Pulham St Mary meadow, 15 July 2019

A brief after work wander around a meadow area at the rear of the maltings in Pulham St Mary.
The best record was an Essex Skipper that sat still for a photo with Meadow Browns, Ringlets and Small Whites also present. There was some nice botanical interest too with Spear Thistle, Perforate St John's Wort, Field Bindweed, Large Bindweed and a Melilot sp (Ribbed or Tall)

Essex Skipper

Field Bindweed

Large Bindweed

Melilot sp

Perforate St John's Wort

  Spear Thistle

Some coastal wildflowers, 13 July 2019

A Saturday out walking on the Suffolk coast.

We concentrated most of our walking along the edge of the Deben at Woodbridge where it was crammed full of some wildflowers favouring coastal areas - the nationally scarce Dittander, Sea Aster, Sea Lavender, Common Mugwort, Field Scabious, Fuller's Teasel, Lesser Sea Spurrey, Hairy St John's Wort and Golden Samphire amongst others. Small White butterflies were also everywhere and the odd Reed Warbler sang from rank vegetation.

After that we stocked up on provisions and headed to the beach at Shingle Street for an early evening picnic. The habitat of vegetated shingle here is really rare in itself and holds the nationally scarce Sea Pea, Yellow-horned Poppy, Sea Kale, Large-flowered Evening-primrose, Chicory and some odd looking mullein which I've since found out are the rare Hungarian Mullein. While on the beach having our picnic we were surrounded by Sand Martins and Swallows swooping low for insects.     


Dittander

Sea Pea

Sea Aster

Common Mugwort

Field Scabious

Fuller's Teasel

 Lesser Sea Spurrey

Large-flowered Evening-primrose

Chicory

Common Fleabane

Hairy St John's Wort

Travellers Joy

The Purple Emperor is back on his Norfolk throne! 12 July 2019

Armed with some 'info' Jeremy Gaskell and I headed to a Norfolk wood that I know well this morning. It began grey with intermitent rain but our patience was rewarded as the skies started to clear and sunny intervals develop. Doing a few laps of the target area I eventually got on to a male Purple Emperor gliding majestically through the tops of some sallows beside the path. We watched this individual on and off for about 20 minutes but he never would settle for an attempt at photography! While we stood in this spot other butterflies just kept on coming to us. Pick of the bunch were a couple of White-letter Hairstreaks staying resolutely in the top of an ash plus 1-2 White Admirals and 3-4 Silver-washed Fritillaries which were more photographically obliging and a few glimpses of Purple Hairstreaks. Add Comma, Red Admiral, Ringlet, Gatekeeper, Meadow Brown, Small White, Large White, Speckled Wood, Small Copper and Hummingbird Hawkmoth to the mix and it made for a really great morning. On the way back to the car we were then treated to a pair of Purple Emperors chasing each other around just above our heads, purple flashing everywhere!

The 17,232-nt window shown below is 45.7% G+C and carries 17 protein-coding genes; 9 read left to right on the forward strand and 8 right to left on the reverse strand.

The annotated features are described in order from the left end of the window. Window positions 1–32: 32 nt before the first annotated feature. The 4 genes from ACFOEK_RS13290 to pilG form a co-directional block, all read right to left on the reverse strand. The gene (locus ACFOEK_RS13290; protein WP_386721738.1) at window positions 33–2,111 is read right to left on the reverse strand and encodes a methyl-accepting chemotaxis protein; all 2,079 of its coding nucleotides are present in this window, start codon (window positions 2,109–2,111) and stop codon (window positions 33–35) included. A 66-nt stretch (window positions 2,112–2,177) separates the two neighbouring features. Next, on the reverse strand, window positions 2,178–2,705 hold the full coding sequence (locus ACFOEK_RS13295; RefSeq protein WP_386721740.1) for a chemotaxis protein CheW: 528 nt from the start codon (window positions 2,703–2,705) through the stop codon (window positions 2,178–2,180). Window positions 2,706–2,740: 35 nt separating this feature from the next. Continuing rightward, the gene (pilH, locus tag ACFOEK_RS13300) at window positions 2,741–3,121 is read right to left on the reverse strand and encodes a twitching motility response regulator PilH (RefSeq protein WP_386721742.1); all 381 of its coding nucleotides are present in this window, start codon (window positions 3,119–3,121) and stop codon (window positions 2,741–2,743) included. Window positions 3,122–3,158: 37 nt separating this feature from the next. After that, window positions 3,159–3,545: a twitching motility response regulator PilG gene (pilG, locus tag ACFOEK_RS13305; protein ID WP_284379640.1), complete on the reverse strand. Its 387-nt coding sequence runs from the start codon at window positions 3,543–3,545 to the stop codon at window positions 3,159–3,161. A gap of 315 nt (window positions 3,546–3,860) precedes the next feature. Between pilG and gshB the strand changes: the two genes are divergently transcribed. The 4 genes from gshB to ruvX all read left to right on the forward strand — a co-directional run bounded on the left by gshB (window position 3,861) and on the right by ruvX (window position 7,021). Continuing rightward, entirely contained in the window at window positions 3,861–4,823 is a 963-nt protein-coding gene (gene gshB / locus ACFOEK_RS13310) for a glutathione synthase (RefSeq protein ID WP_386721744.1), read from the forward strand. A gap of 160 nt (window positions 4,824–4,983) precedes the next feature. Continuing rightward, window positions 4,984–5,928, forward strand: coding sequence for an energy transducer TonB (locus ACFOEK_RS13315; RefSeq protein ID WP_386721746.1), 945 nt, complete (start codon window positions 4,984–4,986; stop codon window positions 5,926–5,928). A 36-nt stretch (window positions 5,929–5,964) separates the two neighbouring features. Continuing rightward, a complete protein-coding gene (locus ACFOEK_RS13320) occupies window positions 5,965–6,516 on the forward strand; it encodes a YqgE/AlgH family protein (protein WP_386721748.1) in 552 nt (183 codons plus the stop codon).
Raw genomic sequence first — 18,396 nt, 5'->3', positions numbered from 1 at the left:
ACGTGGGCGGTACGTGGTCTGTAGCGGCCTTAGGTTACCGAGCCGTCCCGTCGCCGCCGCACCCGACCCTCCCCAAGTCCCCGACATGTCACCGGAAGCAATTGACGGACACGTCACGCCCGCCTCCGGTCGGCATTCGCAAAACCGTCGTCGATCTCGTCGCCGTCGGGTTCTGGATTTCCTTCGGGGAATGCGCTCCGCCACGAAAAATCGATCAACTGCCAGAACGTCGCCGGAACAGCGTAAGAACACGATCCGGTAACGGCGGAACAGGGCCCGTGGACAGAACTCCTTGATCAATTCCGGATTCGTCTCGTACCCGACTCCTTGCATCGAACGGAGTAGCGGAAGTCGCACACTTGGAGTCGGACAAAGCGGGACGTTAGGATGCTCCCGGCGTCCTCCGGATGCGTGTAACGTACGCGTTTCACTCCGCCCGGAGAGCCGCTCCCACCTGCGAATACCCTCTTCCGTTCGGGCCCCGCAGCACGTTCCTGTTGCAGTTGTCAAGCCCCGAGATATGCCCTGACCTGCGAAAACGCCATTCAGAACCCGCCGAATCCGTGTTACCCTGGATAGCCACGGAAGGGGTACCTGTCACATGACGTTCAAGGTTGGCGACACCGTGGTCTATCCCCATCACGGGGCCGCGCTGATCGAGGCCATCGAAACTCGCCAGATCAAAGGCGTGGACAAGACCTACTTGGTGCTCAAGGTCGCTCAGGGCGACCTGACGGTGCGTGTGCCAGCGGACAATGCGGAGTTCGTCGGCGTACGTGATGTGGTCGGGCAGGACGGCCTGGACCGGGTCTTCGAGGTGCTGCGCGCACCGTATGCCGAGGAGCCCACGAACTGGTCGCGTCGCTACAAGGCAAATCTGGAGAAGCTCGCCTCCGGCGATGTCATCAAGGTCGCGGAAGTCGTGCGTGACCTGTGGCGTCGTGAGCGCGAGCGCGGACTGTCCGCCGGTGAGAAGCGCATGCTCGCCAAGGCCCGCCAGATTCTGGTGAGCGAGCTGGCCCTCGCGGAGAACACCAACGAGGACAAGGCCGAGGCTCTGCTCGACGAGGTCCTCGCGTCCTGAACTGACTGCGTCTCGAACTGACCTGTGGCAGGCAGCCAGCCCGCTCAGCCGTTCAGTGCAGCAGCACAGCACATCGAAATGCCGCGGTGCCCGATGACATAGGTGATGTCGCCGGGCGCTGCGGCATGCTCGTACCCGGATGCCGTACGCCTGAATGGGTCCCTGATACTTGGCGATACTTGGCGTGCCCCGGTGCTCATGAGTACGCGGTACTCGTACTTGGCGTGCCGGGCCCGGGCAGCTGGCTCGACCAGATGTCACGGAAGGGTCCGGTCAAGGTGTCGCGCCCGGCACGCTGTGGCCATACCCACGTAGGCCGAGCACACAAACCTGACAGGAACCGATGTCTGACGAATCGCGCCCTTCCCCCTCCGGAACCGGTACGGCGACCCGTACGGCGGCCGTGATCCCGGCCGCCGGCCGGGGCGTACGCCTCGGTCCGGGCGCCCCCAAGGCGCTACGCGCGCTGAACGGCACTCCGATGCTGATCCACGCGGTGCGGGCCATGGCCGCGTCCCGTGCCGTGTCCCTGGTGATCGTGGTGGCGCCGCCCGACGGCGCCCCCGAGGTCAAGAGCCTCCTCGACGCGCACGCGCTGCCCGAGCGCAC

I was delighted to record this as my 40th butterfly species in the county, it having been missing from Norfolk since the 1970s. With sightings also in Sheringham Park as well as in several Suffolk woods it is hoped they are here to stay.      

 White-letter Hairstreak
 

Silver-washed Fritillaries

Gatekeeper

Meadow Brown

Ringlet

Odonata central at Weybread GPs, 10 July 2019

A quick nip out to 'Kingfisher Pit' at Weybread after work yesterday was well worth the short stroll. The highlight was 2 Norfolk Hawkers, a site first for me and a good extra-limital record. Also around the margins and emergent vegetation were c4 Emperor Dragonflies, 2 Brown Hawkers, several Black-tailed Skimmers, 3 Ruddy Darters, and several each of Small Red-eyed and Red-eyed Damselflies. The numbers of the former are well down on the hundreds of a couple of years ago but the surface vegetation was removed and is only now starting to make a recovery. All of the blue damsels I looked at were Common Blue Damselflies.